Any of your thoughts/comments would be greatly appreciated.

That would be racist to require voting, some poor blacks do not have identification.

Same could be said about poor white people, poor Latinos, and poor Asians.

Poor whites, and Latinos (also white) do not matter only poor blacks. Asians are not poor very long thus should not be protected.

This seems like a double standard. Instead of saying it is racist to require voting, you should say it is discriminatory against people in poor economic situations- race does not matter.

It is a double standard that American liberals use to further their position everyday.
A free market anti-capitalist

If it can be de-centralized, it will be de-centralized.
SamStevens
Posts: 3,819
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2/22/2015 6:37:49 PM
Posted: 1 year ago
At 2/22/2015 6:35:46 PM, Chang29 wrote:
At 2/22/2015 6:31:40 PM, SamStevens wrote:
At 2/22/2015 6:28:44 PM, Chang29 wrote:
At 2/22/2015 5:31:58 PM, SamStevens wrote:
At 2/22/2015 4:37:25 AM, Chang29 wrote:
At 2/22/2015 4:16:22 AM, Adam_Higgins wrote:
Hello all,

For a feature I am currently writing, I need to gather opinions on whether people should be fined for not voting in elections/referendums in England.

Other countries already adopt mandatory voting systems so should we follow suit in England? I am somewhere on the fence I must say.

Any of your thoughts/comments would be greatly appreciated.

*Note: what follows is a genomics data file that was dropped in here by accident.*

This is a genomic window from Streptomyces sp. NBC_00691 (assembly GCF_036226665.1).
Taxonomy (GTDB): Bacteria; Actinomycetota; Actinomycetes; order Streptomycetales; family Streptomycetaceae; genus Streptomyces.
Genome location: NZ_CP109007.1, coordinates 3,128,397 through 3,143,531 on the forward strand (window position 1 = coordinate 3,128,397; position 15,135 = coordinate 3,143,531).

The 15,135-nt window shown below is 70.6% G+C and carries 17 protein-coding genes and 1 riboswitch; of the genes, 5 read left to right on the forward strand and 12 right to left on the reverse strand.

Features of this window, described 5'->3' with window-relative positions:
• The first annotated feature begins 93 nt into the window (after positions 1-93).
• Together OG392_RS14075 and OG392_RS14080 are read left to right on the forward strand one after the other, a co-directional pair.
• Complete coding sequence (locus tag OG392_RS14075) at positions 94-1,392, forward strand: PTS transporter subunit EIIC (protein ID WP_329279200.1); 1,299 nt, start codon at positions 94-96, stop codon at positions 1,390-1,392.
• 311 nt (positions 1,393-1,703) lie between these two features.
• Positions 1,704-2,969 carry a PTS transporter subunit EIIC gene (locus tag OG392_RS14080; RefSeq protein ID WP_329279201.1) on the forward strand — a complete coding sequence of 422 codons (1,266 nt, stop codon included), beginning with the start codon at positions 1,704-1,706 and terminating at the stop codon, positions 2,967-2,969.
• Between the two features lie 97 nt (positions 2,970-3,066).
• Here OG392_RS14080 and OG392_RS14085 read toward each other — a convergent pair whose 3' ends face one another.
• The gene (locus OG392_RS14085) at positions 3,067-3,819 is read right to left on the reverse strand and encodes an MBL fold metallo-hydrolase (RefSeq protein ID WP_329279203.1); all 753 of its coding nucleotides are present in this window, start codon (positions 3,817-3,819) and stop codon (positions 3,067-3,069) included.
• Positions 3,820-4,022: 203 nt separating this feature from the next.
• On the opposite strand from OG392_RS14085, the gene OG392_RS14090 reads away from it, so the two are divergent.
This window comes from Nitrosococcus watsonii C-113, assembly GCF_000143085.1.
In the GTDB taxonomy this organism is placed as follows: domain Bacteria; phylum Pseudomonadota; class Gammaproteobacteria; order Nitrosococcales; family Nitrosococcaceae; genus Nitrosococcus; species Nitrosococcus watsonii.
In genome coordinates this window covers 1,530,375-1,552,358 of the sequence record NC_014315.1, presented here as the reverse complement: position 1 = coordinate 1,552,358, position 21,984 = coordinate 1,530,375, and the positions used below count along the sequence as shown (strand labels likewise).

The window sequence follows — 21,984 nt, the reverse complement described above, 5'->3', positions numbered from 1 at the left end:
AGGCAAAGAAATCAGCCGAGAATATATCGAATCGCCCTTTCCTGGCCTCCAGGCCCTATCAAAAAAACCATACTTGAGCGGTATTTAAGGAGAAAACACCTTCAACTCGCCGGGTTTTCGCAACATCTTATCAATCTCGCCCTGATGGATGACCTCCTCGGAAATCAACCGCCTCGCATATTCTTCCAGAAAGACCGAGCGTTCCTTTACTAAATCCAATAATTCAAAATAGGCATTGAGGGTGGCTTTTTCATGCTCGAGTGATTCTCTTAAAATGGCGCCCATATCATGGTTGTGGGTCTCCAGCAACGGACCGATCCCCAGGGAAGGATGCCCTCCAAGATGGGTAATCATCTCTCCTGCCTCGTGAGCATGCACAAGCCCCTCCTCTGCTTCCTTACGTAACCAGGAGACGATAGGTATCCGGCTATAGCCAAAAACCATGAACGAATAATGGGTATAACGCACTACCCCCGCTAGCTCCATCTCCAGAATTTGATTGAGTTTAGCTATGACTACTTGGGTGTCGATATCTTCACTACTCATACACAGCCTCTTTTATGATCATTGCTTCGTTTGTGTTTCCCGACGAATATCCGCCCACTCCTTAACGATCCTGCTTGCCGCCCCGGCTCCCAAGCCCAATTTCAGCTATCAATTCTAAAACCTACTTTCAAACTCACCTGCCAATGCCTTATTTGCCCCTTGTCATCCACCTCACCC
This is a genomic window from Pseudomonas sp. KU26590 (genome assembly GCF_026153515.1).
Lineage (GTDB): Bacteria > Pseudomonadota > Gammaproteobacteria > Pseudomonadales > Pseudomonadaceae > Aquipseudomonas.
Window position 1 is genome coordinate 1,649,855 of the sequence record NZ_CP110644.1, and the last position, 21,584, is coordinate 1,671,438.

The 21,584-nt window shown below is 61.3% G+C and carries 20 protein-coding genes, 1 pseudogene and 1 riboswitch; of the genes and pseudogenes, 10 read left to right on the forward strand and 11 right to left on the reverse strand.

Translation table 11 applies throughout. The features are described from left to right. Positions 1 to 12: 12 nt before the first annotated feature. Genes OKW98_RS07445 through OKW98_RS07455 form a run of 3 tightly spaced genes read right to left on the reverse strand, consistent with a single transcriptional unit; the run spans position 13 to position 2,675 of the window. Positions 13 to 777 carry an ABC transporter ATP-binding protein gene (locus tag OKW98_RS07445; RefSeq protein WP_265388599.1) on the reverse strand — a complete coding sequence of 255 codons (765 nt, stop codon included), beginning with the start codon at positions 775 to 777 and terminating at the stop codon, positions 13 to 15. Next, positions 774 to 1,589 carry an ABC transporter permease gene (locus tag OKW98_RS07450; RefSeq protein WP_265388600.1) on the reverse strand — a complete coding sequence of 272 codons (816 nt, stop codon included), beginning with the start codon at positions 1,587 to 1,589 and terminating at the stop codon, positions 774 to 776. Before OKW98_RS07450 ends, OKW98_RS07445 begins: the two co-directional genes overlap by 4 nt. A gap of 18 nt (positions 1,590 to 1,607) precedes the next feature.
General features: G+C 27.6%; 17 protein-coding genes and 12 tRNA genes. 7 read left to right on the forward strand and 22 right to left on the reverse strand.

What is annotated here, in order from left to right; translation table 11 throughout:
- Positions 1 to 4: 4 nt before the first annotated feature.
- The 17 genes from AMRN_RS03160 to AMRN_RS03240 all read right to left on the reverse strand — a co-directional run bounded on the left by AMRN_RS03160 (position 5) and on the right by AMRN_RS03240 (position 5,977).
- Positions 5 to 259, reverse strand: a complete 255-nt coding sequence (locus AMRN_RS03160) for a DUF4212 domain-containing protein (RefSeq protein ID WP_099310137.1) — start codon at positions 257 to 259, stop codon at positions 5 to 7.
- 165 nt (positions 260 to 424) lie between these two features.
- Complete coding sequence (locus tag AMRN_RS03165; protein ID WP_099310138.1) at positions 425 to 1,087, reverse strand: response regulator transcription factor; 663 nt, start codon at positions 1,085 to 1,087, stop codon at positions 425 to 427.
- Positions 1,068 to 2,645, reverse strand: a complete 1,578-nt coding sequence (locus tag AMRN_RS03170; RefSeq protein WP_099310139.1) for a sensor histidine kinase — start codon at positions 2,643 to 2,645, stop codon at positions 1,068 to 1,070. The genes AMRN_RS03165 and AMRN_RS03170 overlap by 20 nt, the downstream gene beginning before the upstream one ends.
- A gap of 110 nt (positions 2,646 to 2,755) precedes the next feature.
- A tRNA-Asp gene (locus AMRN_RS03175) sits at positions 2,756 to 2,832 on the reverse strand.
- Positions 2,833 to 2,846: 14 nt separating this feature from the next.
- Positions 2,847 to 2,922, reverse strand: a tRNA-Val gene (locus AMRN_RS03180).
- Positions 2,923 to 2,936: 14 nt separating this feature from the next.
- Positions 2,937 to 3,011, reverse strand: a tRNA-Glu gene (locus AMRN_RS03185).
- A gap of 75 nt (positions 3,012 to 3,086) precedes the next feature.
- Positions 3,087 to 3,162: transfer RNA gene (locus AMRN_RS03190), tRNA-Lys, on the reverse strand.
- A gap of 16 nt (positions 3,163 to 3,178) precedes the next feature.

That would be racist to require voting, some poor blacks do not have identification.

Same could be said about poor white people, poor Latinos, and poor Asians.

Poor whites, and Latinos (also white) do not matter only poor blacks. Asians are not poor very long thus should not be protected.

This seems like a double standard. Instead of saying it is racist to require voting, you should say it is discriminatory against people in poor economic situations- race does not matter.

It is a double standard that American liberals use to further their position everyday.

So it is not racist. If anything, it is discriminatory against the poor. You can find poor people of any race/ethnicity, and they will be affected by the voting requirement.
"This is the true horror of religion. It allows perfectly decent and sane people to believe by the billions, what only lunatics could believe on their own." Sam Harris
Life asked Death "Why do people love me but hate you?"
Death responded: "Because you are a beautiful lie, and I am the painful truth."
Chang29
Posts: 732
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2/22/2015 7:02:13 PM
Posted: 1 year ago
At 2/22/2015 6:37:49 PM, SamStevens wrote:
At 2/22/2015 6:35:46 PM, Chang29 wrote:
At 2/22/2015 6:31:40 PM, SamStevens wrote:
At 2/22/2015 6:28:44 PM, Chang29 wrote:
At 2/22/2015 5:31:58 PM, SamStevens wrote:
At 2/22/2015 4:37:25 AM, Chang29 wrote:
At 2/22/2015 4:16:22 AM, Adam_Higgins wrote:
Hello all,